(Reuters) – Stock-trading app Robinhood Markets Inc is giving its billionaire founders four more years to hit share price targets that trigger stock awards worth $1.4 billion, according to a regulatory filing and four executive compensation experts who reviewed it.
The company had agreed to award CEO Vladimir Tenev and chief creative officer Baiju Bhatt 13.8 million shares contingent on its share price reaching certain price levels at the time of its initial public offering (IPO), the executive compensation experts who analyzed the filing told Reuters in interviews.
Robinhood tweaked the terms of the stock awards in late May so the founders will get a second chance to receive the shares if the IPO price does not meet the thresholds under the plan, according to the filing and the executive compensation experts.
The change could cost Robinhood roughly $569.1 million in accounting expenses over time, according to the filing and one of the compensation experts. The company made the change to “maintain the incentives” of the stock award program, the filing states.
Sarah Anderson, a program director at the Institute for Policy Studies whose research focuses on executive pay and inequality, said Robinhood’s IPO would add to the wealth of Tenev, 34, and Bhatt, 36, thanks to their stakes in the company, and that changing the stock award terms to reward them further was questionable.
“Once you are already a billionaire, how much more of an incentive is this going to be for you to do a good job,” Anderson said. Forbes pegs the net worth of Tenev and Bhatt at $1 billion each.
A Robinhood spokesperson declined to comment or to make Tenev and Bhatt available for interviews.
Under the original plan, Robinhood would have to be priced at a minimum of $30.45 per share in the IPO for Tenev and Bhatt to receive some stock, according to the filing and the executive compensation experts. It would have to be priced at $101.50 per share for Tenev and Bhatt to each receive the entire stock award worth $1.4 billion.
Robinhood has not yet disclosed its targeted IPO price range, but in the filing it said that its board determined the fair value of its shares was $16.33 at the end of December. Under the modified plan, Tenev and Bhatt will have until the end of 2025 to hit the share price targets, the filing showed.
Some executive compensation experts defended the changes that Robinhood made. The amended stock award program may be a better way for Robinhood to get the most out of its founders for the benefit of its shareholders long-term, even if it ends up costing the company, according to Eric Hoffmann, a vice president at compensation consultant Farient Advisors LLC.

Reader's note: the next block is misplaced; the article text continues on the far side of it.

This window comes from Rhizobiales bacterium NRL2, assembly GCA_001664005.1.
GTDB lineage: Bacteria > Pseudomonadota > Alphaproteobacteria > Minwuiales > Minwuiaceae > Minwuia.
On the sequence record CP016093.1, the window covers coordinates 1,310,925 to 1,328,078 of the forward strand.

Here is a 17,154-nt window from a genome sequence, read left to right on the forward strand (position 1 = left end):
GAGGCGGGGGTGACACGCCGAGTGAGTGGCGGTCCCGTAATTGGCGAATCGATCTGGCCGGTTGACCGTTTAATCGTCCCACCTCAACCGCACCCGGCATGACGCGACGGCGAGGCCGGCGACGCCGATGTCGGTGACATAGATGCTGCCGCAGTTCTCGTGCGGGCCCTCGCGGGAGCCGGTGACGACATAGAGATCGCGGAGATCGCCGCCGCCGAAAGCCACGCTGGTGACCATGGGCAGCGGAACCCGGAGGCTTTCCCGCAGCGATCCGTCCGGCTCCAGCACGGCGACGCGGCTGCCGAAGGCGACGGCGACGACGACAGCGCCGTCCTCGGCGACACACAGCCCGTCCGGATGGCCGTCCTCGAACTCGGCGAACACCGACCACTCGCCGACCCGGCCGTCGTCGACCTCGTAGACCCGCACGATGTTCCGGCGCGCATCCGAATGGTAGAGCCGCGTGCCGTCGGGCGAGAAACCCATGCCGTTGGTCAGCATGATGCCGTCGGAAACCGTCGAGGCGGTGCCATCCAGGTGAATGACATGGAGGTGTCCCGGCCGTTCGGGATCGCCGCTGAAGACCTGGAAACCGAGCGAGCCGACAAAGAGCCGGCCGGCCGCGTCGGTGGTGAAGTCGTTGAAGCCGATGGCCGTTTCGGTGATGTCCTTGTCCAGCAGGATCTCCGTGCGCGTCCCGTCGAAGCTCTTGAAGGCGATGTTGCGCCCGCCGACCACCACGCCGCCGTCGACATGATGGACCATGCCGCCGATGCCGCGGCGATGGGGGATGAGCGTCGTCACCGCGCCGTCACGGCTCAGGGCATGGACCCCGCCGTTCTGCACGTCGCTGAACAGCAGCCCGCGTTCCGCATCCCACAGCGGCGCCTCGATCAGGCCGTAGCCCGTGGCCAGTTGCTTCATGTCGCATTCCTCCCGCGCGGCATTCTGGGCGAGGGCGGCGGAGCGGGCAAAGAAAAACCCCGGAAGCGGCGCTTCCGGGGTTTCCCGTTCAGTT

This is because tying the awards solely to the IPO could have enticed the founders to keep the company private until they could hit the share price targets or push for an unsustainable valuation in the stock market debut.
“This does incentivize them over a longer period of time to drive up the stock price and increase shareholder value. A lot of people would argue that’s a good thing,” Hoffmann said.
COURTING IPO INVESTORS
The corporate governance arrangements of technology startups, including their executive compensation structures, are often scrutinized by IPO investors. Robinhood is expected to launch its IPO later this month, seeking to capitalize on an amateur investor frenzy for so-called meme stocks such as GameStop Corp that fueled a fourfold jump in its trading revenue in the first quarter.
“Changing ‘in-flight’ equity awards is often viewed negatively by investors,” said Yonat Assayag, a partner at executive pay consultant ClearBridge Compensation Group LLC.
More stock awards could be in the offing for the founders. In late May, Robinhood approved additional stock grants for Tenev and Bhatt tied to more ambitious share price goals ranging from $120 to $300, according to the filing. For Tenev, the value of the awards is $4.7 billion, and for Bhatt, $2.8 billion.
Robinhood said in the filing that Tenev and Bhatt would not be granted any other equity awards through the eighth anniversary from when they received some of the stock, unless there are “changes in circumstance or in our business.”
Tenev and Bhatt, who founded Robinhood in 2013, slashed their annual base salaries in April from $400,000 to $34,248, which was the median wage for U.S. workers in 2019.
(Reporting by Jessica DiNapoli in New York; Additional reporting by Ross Kerber in Boston; Editing by Greg Roumeliotis and Cynthia Osterman)